8 Surprising Moments From "Atlanta" Season 2by jackstei | last updated - 1 month ago
As we enter the last stretch of Season 2 of "Atlanta," take a look back at the most surprising moments from previous episodes. Beware: Spoilers ahead! – Jack Stein
The Drive-Through ("Alligator Man")
The "Robbin' Season" tagline in virtually all promotional materials for "Atlanta" Season 2 was a strong signal that Donald Glover would be committing to robbery as a theme this season. He did not disappoint. The first episode opens not with Earn (Glover) or Paper Boi (Brian Tyree Henry) but rather with two bored young men playing a video game then casually robbing a drive-through restaurant … with tragic consequences. The drive-through shootout scene, in its tension and brutality, starts the new season off with literal fireworks.
The juxtaposition of casual, couch-bound video gaming with armed robbery is surprising yet purposeful. By highlighting the banal, random nature of robbery and violence, Glover sets the stage for a season where people steal, cheat, and deceive … but not without reason. After all, the holidays are right around the corner. "Robbin' Season" indeed.
An Alligator Emerges ("Alligator Man")
The most surprising moments from "Atlanta" aren't always violent or eerie. Sometimes they are just plain funny. Remember Season 1's invisible car? As Earn's uncle Willie (played masterfully by a rejuvenated Katt Williams) prepares to flee his impending arrest, he releases his alligator, which struts out the front door as the Delfonics' "Hey Love" plays. Walk your walk, alligator.
New Shoes ("Sportin’ Waves")
Tracy makes shoplifting look too easy, and it provides a guiltily vicarious thrill for those who've never done it. An ever-earnest Earn watches with muted horror as the newly introduced Tracy prepares for a job interview by calmly stealing shoes, noting of the poor floor salesman, "He gotta keep giving me great customer service. That’s all he could do."
Earn & Van’s Strange Weekend ("Helen")
This entire episode is unsettling both visually and emotionally, like being in a funhouse or masquerade ball where you watch two of your friends break up. The creepy masks and forced-smile nature of the Bavarian celebration highlight Earn and Van (Zazie Beetz's) discomfort as they grapple with the end of their relationship. Style points go to Van for beating up a costumed monster to get her phone back. More of Van, please, even if she and Earn really are through.
Adventures with Bibby ("Barbershop")
"Atlanta" fans know that Paper Boi isn't here to mess around. However, Bibby, his frenetic barber, is. And it's amazing.
The most surprising part of this episode is how far Glover and the writers are willing to take the central gag: Bibby brings an exasperated Paper Boi with him somewhere for just one more stop before finishing his haircut (left in comically half-finished condition), pulling one over on someone, getting lambasted, and moving on to the next victim. We even meet Bibby's son along the way. By the time Bibby finally wraps up Paper Boi's long-delayed haircut and the odyssey is complete, we're left to contemplate how a con man such as Bibby can still be a somewhat empathetic figure. Paper Boi, who didn't leave a tip, would probably emphatically disagree.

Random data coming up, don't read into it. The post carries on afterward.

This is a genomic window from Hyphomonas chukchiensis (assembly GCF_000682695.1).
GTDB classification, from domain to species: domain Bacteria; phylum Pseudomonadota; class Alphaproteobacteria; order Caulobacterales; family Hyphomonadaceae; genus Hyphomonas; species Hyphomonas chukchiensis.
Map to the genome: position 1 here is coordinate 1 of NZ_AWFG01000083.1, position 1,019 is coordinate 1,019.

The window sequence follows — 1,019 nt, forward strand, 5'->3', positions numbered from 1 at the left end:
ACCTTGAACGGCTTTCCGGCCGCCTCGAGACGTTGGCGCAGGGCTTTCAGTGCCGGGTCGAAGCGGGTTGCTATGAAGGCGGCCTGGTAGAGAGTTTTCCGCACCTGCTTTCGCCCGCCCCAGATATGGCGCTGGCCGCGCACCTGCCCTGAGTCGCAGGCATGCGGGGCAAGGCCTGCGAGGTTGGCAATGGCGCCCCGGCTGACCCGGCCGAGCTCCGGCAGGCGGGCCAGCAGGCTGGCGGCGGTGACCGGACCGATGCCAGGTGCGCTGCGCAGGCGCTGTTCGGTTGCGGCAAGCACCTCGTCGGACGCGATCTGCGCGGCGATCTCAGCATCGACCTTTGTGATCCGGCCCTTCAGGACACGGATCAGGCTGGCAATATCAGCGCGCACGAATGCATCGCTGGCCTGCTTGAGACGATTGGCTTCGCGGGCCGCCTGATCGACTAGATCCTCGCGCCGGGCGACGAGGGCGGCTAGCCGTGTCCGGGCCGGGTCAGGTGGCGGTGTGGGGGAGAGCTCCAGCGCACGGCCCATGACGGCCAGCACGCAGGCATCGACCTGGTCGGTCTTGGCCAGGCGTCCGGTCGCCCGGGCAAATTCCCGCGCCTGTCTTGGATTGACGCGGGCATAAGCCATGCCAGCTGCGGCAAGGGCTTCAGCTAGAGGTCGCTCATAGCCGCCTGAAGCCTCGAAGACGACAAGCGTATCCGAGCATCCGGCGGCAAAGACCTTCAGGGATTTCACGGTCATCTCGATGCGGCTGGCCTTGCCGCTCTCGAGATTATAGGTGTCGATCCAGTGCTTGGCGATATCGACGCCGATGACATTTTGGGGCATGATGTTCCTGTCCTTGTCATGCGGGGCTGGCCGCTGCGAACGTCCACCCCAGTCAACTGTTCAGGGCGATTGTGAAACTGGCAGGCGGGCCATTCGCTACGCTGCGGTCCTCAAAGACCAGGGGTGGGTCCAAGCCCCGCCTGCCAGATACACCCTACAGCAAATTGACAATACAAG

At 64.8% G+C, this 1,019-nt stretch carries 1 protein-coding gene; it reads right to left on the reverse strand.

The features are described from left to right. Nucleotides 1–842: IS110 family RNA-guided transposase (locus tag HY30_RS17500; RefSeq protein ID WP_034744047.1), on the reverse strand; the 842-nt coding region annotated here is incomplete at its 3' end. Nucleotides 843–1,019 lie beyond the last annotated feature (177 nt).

Here’s Teddy! ("Teddy Perkins")
Where were you when you first saw Teddy Perkins? We won't forget the eerie countenance of Teddy as he welcomes a bewildered Darius (Lakeith Stanfield) into his home. Bonus points to Teddy for chowing down on a giant ostrich egg within the first half of the episode; Donald Glover deserves all of the Emmys this year for his work as Teddy.
Darius' Escape ("Teddy Perkins")
At a certain point in Episode 6 (perhaps after we watch Teddy eat the ostrich egg,) it becomes clear that Darius won't be going home with Teddy's coveted piano; his aim is just to get out alive. Once Darius pays a visit to Teddy's wheelchair-bound brother Benny, who scribbles out a dire warning to Darius, the stakes have become clear. The finale of this episode is genuinely shocking and quite sad, with Teddy unable to outrun his familial demons. Weeks later, it's a scene that "Atlanta" viewers are still unpacking.
Mo Money, Mo Problems ("Woods")
In Episode 8, the tension between Paper Boi’s burgeoning fame as a rapper and his desire to stay true to his roots reaches its breaking point. In the course of this episode, Paper Boi is visited by an image of his mother, robbed at gunpoint, and followed on a harrowing voyage through the wilderness by a strange man who urges Paper Boi to stop "wasting time." Once Paper Boi emerges from the forest intact, we are left to ponder whether the dreamlike journey is a warning on the perils of fame, or just a temporary obstacle to Paper Boi’s meteoric rise. Either way, it’s a thrilling ride.